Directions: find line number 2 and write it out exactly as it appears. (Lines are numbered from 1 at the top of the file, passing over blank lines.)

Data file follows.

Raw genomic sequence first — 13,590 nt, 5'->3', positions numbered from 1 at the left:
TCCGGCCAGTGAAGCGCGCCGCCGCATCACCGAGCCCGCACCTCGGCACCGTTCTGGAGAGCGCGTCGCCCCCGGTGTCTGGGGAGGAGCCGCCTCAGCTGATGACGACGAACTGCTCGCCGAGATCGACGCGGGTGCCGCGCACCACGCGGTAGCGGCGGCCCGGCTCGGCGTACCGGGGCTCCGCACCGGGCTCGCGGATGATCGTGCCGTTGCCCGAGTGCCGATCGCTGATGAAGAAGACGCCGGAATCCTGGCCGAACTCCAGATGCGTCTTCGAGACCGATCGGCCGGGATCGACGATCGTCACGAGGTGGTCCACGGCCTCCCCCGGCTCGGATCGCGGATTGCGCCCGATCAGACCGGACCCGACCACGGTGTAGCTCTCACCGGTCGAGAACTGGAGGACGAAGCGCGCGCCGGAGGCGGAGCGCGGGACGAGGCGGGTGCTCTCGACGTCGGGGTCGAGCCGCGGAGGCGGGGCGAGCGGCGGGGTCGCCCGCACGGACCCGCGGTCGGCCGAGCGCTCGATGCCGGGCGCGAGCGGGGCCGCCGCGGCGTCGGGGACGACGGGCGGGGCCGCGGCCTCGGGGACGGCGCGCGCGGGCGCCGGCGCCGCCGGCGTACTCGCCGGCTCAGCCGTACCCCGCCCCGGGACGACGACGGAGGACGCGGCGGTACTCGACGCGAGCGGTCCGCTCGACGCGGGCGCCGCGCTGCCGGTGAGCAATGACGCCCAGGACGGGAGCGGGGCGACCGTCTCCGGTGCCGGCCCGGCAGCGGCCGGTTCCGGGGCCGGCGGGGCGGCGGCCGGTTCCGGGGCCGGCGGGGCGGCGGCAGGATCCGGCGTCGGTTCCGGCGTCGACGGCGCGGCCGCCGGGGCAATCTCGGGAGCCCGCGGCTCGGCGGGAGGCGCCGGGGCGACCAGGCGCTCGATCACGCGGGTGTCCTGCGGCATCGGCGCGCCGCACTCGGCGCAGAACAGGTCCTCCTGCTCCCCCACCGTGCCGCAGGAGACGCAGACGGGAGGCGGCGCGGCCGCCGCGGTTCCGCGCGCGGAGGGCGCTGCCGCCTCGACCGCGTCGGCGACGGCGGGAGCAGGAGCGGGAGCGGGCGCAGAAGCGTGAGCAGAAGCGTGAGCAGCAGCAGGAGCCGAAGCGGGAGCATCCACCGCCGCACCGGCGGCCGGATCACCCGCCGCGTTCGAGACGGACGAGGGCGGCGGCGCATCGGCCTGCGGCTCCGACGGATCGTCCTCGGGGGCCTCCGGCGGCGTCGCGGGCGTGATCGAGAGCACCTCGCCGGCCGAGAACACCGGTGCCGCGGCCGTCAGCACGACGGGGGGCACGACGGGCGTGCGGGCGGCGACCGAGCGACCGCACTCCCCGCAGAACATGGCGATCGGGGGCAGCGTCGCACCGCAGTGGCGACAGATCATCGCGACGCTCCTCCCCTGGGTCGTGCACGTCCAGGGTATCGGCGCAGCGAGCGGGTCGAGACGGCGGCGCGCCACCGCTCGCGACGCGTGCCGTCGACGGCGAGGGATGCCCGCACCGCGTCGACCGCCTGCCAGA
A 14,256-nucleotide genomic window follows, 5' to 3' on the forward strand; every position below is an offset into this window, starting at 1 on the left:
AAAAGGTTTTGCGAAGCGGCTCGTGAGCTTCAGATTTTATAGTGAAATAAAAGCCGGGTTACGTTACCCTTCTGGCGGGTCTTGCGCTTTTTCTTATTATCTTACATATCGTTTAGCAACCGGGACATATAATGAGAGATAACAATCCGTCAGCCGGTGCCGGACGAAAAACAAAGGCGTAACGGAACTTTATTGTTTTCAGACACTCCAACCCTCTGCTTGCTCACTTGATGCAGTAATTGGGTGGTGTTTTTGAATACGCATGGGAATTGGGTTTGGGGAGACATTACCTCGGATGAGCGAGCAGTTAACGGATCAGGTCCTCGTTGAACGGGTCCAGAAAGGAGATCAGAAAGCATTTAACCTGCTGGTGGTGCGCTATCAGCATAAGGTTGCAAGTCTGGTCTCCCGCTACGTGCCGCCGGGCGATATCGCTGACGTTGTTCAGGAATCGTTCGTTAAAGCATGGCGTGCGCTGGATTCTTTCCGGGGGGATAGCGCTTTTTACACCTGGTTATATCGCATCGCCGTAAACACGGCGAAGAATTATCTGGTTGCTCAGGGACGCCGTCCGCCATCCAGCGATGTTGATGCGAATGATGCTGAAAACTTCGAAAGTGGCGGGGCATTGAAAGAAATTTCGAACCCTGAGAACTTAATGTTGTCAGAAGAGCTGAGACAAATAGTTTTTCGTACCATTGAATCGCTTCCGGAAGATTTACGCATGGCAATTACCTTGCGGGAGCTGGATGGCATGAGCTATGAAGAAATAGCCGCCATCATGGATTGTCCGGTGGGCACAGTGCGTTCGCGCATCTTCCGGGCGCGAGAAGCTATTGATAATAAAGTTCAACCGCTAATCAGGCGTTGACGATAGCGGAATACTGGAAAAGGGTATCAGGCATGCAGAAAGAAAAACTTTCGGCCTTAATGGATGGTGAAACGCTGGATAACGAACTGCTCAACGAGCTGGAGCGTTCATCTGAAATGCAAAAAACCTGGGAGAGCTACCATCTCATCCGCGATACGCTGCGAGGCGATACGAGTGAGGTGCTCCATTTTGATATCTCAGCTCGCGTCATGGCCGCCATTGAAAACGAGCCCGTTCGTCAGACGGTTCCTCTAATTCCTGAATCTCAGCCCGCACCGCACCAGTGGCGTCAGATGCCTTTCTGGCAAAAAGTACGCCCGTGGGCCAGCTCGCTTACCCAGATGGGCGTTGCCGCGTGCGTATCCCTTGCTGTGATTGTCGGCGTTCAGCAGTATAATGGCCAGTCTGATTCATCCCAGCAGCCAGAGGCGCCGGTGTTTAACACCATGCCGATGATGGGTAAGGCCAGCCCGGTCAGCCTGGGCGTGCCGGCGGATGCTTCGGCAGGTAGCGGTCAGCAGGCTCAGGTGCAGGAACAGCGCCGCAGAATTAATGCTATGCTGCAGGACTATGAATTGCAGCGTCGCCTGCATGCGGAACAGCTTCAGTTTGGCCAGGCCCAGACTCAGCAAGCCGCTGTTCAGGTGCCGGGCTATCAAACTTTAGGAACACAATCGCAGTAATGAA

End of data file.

TCCGGCCAGTGAAGCGCGCCGCCGCATCACCGAGCCCGCACCTCGGCACCGTTCTGGAGAGCGCGTCGCCCCCGGTGTCTGGGGAGGAGCCGCCTCAGCTGATGACGACGAACTGCTCGCCGAGATCGACGCGGGTGCCGCGCACCACGCGGTAGCGGCGGCCCGGCTCGGCGTACCGGGGCTCCGCACCGGGCTCGCGGATGATCGTGCCGTTGCCCGAGTGCCGATCGCTGATGAAGAAGACGCCGGAATCCTGGCCGAACTCCAGATGCGTCTTCGAGACCGATCGGCCGGGATCGACGATCGTCACGAGGTGGTCCACGGCCTCCCCCGGCTCGGATCGCGGATTGCGCCCGATCAGACCGGACCCGACCACGGTGTAGCTCTCACCGGTCGAGAACTGGAGGACGAAGCGCGCGCCGGAGGCGGAGCGCGGGACGAGGCGGGTGCTCTCGACGTCGGGGTCGAGCCGCGGAGGCGGGGCGAGCGGCGGGGTCGCCCGCACGGACCCGCGGTCGGCCGAGCGCTCGATGCCGGGCGCGAGCGGGGCCGCCGCGGCGTCGGGGACGACGGGCGGGGCCGCGGCCTCGGGGACGGCGCGCGCGGGCGCCGGCGCCGCCGGCGTACTCGCCGGCTCAGCCGTACCCCGCCCCGGGACGACGACGGAGGACGCGGCGGTACTCGACGCGAGCGGTCCGCTCGACGCGGGCGCCGCGCTGCCGGTGAGCAATGACGCCCAGGACGGGAGCGGGGCGACCGTCTCCGGTGCCGGCCCGGCAGCGGCCGGTTCCGGGGCCGGCGGGGCGGCGGCCGGTTCCGGGGCCGGCGGGGCGGCGGCAGGATCCGGCGTCGGTTCCGGCGTCGACGGCGCGGCCGCCGGGGCAATCTCGGGAGCCCGCGGCTCGGCGGGAGGCGCCGGGGCGACCAGGCGCTCGATCACGCGGGTGTCCTGCGGCATCGGCGCGCCGCACTCGGCGCAGAACAGGTCCTCCTGCTCCCCCACCGTGCCGCAGGAGACGCAGACGGGAGGCGGCGCGGCCGCCGCGGTTCCGCGCGCGGAGGGCGCTGCCGCCTCGACCGCGTCGGCGACGGCGGGAGCAGGAGCGGGAGCGGGCGCAGAAGCGTGAGCAGAAGCGTGAGCAGCAGCAGGAGCCGAAGCGGGAGCATCCACCGCCGCACCGGCGGCCGGATCACCCGCCGCGTTCGAGACGGACGAGGGCGGCGGCGCATCGGCCTGCGGCTCCGACGGATCGTCCTCGGGGGCCTCCGGCGGCGTCGCGGGCGTGATCGAGAGCACCTCGCCGGCCGAGAACACCGGTGCCGCGGCCGTCAGCACGACGGGGGGCACGACGGGCGTGCGGGCGGCGACCGAGCGACCGCACTCCCCGCAGAACATGGCGATCGGGGGCAGCGTCGCACCGCAGTGGCGACAGATCATCGCGACGCTCCTCCCCTGGGTCGTGCACGTCCAGGGTATCGGCGCAGCGAGCGGGTCGAGACGGCGGCGCGCCACCGCTCGCGACGCGTGCCGTCGACGGCGAGGGATGCCCGCACCGCGTCGACCGCCTGCCAGA